Monday, November 12, 2012

Protein Out of Thin Air

Yesterday afternoon was spent harvesting and processing most of the meat birds.  In our quest to feed our animals from home resources, we decided to save the leftovers from cleaning the chickens and try out a method we read about called "protein out of thin air".  After reading most of Harvey Ussery's book, The Small-Scale Poultry Flock, I have to say I was impressed.  He has a bunch of innovative and creative ideas I had never read about or thought of before on how to sustainably care for your flock.  Sustainably meaning not going elsewhere for feed.  The basics of the "protein out of thin air" method are...

-drill 3/8 inch holes all around the sides, bottom, and lid of a 5-7 gallon plastic food grade bucket
-add a thick layer of mulch such as straw or dry leaves
-place your animal innards, road kill, that gopher you trapped, etc. in the center over the mulch
-cover with more mulch and secure the lid on tightly
-hang above the ground in your chicken yard

The idea is that female flies will enter through the holes and lay their eggs, which will in approximately six days become larvae (or maggots).  The larvae will grow and feed on the animal parts, quickly devouring all but bones, hair, and teeth.  When they are ready to pupate into winged adults they will make their way out of the holes in the bucket in search of earth to burrow into, dropping down to the ground and becoming...voila! protein snacks for the chickens.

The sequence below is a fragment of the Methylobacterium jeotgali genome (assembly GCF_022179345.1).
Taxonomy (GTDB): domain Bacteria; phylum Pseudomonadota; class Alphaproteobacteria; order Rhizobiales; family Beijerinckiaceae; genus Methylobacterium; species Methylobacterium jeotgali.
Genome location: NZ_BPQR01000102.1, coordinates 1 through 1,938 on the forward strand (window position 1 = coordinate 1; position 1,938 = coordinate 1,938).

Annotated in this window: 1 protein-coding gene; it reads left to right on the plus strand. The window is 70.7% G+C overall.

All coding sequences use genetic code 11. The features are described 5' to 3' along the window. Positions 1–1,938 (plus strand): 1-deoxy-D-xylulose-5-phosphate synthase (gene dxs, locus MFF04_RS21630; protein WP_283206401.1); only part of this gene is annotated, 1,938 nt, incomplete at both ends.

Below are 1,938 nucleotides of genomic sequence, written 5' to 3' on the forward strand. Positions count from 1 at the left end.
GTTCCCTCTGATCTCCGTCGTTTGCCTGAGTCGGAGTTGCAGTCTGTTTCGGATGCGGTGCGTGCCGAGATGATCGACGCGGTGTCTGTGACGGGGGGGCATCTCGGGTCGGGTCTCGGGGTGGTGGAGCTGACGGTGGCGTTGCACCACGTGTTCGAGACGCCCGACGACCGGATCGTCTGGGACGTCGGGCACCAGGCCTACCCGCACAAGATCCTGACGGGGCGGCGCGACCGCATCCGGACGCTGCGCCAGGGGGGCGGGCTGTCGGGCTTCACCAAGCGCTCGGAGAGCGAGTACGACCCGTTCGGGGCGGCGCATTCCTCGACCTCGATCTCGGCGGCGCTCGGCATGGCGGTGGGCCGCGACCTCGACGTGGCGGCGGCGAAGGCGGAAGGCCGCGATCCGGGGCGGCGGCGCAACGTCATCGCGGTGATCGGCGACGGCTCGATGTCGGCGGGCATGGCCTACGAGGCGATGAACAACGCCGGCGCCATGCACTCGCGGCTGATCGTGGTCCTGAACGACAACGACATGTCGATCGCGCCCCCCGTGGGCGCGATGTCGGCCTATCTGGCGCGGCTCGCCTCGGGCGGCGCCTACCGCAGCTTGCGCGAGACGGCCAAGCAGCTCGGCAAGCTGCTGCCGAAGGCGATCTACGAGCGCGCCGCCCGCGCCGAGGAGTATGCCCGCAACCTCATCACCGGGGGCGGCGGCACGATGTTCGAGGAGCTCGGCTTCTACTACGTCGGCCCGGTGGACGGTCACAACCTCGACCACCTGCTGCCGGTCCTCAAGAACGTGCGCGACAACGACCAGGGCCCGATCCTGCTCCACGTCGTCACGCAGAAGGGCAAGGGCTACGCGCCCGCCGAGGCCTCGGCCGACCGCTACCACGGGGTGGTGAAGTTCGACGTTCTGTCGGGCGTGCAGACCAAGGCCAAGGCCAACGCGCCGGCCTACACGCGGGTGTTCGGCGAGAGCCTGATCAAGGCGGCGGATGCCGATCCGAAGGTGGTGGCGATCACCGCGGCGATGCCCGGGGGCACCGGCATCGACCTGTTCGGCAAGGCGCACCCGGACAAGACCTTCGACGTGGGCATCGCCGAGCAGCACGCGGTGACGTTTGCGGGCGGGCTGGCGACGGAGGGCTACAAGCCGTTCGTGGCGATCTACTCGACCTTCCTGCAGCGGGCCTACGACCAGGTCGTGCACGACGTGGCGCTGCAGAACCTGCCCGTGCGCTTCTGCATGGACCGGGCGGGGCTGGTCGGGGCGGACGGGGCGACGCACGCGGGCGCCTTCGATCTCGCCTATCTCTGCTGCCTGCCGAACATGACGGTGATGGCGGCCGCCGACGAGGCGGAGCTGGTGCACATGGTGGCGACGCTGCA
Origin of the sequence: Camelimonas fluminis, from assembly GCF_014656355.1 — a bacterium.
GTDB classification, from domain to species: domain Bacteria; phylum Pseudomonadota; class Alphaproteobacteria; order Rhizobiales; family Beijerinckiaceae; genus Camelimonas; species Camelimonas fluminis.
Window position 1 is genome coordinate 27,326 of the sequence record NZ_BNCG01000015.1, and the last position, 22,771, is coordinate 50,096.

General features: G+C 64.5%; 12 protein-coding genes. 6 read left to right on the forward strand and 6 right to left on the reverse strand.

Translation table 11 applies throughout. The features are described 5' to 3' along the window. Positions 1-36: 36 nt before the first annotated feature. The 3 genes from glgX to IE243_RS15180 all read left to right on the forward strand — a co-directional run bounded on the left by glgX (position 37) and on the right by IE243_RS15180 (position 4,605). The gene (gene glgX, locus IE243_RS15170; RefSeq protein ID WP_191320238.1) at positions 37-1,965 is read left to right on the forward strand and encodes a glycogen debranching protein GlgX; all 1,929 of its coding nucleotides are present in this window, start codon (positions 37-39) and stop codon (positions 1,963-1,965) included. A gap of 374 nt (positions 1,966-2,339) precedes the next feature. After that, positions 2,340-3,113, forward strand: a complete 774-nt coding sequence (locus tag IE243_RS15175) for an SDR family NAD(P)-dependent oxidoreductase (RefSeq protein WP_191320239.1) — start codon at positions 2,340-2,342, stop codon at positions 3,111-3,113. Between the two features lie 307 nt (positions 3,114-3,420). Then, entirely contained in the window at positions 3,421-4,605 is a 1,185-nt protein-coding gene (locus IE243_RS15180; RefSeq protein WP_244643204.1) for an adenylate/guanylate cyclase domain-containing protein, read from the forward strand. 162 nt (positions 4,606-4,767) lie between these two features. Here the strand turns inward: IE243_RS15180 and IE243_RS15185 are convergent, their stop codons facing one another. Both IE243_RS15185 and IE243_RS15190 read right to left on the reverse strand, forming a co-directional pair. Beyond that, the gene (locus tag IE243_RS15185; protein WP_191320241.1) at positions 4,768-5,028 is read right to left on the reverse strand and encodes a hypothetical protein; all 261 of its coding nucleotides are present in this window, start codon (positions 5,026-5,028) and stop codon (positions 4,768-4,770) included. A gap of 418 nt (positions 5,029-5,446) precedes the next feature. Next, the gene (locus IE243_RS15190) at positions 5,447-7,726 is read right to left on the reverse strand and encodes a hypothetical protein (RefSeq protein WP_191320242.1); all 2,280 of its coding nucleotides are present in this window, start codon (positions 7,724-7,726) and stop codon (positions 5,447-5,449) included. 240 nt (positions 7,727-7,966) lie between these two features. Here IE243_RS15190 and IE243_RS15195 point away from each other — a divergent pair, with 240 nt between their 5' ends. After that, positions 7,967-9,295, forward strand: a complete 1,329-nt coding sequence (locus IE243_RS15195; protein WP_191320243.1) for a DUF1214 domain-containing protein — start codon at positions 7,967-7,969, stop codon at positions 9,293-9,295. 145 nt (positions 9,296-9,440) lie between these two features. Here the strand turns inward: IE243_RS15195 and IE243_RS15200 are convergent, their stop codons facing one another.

I know, I know, very few things on earth are as gross as maggots, but I'm learning part of this farming business is developing a strong stomach.  In his book Ussery addresses many of the questions you might have about the possible smell, what happens to the carcass, "aren't you just breeding flies?", disease, and attracting predators.  Personally, none of those issues really worry me especially since our poultry area is large and nowhere near any neighbors.  I am excited to think that an added benefit may be a decrease in the already annoying fly population since many of their larvae will be eaten on the spot by hungry chickens and ducks.  

In less than a week we will know whether or not it works.  I'll keep you posted!


  1. Ha ha,hi Luke. Yes it worked all too well. It was gross and stinky but the chickens feasted on thousands of maggots! I'm still debating on whether I will try it again. The smell was pretty bad but otherwise it worked great. I'll do a post to follow up with details. Hope you're well:)